The W3C this week recommended Extensible Stylesheet Language (XSL). The spec dictates how XML documents can be displayed and formatted, and is, in a basic sense, the XML-version of Cascading Style Sheets (CSS).

CSS is still valid to use for X/HTML-based documents, or, as long as no structural changes are required, XML-based ones.

Used with XSL's sister recommendation XSL Transformations (XSLT) — which was approved in November of 1999 — Web developers can manipulate XML data and render it to a readable, formatted page.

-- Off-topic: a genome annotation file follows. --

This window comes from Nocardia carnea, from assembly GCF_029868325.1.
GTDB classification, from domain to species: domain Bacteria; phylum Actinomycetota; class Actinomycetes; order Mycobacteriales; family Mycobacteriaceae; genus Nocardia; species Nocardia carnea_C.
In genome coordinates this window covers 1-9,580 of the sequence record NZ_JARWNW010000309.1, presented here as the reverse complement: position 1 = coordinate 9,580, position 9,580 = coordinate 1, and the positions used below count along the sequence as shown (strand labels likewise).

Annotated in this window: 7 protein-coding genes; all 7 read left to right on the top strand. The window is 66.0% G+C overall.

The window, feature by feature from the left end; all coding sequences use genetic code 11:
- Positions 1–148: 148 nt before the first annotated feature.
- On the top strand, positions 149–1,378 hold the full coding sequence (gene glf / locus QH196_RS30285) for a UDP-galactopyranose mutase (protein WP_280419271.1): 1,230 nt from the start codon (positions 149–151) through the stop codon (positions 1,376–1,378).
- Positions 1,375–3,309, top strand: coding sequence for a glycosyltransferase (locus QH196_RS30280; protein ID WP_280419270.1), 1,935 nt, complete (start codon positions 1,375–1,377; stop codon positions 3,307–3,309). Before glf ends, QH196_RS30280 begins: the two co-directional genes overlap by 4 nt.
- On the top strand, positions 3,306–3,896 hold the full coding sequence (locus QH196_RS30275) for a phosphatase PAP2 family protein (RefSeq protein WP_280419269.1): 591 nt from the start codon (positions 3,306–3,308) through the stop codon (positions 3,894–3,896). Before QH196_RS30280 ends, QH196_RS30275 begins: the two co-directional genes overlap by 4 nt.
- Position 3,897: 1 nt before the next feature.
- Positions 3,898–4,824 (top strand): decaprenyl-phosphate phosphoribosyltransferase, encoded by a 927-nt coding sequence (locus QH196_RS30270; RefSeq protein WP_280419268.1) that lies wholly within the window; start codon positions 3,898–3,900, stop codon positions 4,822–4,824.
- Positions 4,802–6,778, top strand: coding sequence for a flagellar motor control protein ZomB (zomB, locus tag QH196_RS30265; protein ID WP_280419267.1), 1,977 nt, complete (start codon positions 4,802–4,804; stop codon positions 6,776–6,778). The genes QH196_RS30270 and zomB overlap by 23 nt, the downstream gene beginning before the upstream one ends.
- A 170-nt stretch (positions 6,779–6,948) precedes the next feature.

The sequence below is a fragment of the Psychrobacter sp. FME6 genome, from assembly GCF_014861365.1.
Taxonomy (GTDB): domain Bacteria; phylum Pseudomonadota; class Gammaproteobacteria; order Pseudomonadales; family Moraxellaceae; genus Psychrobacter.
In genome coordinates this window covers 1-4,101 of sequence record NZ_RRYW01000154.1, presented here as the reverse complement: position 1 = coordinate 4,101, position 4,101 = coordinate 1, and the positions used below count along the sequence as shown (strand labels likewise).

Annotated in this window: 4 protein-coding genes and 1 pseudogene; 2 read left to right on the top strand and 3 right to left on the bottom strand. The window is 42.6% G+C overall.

For example, XSL and XSLT can use the same XML-source to create a Web page or a book. XSL allows for complex layouts thanks to its reliance on unique formatting objects (for example, "footnote", "subhead") and properties.

The W3C's XSL site has more information, including tutorials and mailing lists.